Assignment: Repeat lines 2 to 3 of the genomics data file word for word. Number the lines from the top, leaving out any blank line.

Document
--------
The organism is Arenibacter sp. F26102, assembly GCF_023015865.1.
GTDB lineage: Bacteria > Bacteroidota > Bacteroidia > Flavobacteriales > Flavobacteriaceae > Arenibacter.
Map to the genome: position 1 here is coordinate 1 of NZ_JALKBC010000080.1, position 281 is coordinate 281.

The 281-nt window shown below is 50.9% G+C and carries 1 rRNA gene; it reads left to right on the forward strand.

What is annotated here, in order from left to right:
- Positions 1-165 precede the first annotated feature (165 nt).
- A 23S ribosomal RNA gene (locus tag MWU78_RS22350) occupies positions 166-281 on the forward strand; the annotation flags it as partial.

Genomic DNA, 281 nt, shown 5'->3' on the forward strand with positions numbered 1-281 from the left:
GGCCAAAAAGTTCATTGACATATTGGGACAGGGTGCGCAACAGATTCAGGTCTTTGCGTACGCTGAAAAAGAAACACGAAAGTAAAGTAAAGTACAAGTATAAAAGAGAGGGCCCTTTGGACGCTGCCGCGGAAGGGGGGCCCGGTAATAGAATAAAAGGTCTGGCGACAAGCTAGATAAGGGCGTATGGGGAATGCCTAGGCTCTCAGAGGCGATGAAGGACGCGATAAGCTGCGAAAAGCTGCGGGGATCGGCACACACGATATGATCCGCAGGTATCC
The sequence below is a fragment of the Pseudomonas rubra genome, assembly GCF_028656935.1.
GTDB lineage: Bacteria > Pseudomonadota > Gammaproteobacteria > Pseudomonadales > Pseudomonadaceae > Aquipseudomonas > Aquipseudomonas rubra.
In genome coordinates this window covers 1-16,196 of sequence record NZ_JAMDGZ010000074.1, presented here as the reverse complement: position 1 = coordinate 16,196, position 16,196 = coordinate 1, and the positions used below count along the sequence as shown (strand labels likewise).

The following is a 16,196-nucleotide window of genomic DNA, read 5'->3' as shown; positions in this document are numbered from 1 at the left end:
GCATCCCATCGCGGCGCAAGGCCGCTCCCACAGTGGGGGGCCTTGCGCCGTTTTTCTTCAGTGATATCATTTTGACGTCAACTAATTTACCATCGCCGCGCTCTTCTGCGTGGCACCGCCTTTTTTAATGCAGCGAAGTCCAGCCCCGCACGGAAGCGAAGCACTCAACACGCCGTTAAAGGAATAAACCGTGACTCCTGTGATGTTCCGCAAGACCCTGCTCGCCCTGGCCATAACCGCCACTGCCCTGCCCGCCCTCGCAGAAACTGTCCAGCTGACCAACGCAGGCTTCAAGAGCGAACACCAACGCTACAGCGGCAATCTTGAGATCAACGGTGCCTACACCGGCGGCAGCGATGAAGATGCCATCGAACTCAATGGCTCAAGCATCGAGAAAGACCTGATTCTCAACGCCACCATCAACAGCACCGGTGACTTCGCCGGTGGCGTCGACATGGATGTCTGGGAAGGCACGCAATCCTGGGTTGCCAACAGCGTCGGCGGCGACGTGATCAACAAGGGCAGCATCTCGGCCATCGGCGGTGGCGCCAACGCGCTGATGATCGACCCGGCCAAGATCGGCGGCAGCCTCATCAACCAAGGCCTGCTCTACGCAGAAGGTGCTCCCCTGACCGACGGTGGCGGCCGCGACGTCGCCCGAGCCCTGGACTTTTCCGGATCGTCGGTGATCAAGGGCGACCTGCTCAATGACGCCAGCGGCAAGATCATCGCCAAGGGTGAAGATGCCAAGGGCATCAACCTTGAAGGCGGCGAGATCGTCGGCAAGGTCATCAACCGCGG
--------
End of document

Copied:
GTDB lineage: Bacteria > Bacteroidota > Bacteroidia > Flavobacteriales > Flavobacteriaceae > Arenibacter.
Map to the genome: position 1 here is coordinate 1 of NZ_JALKBC010000080.1, position 281 is coordinate 281.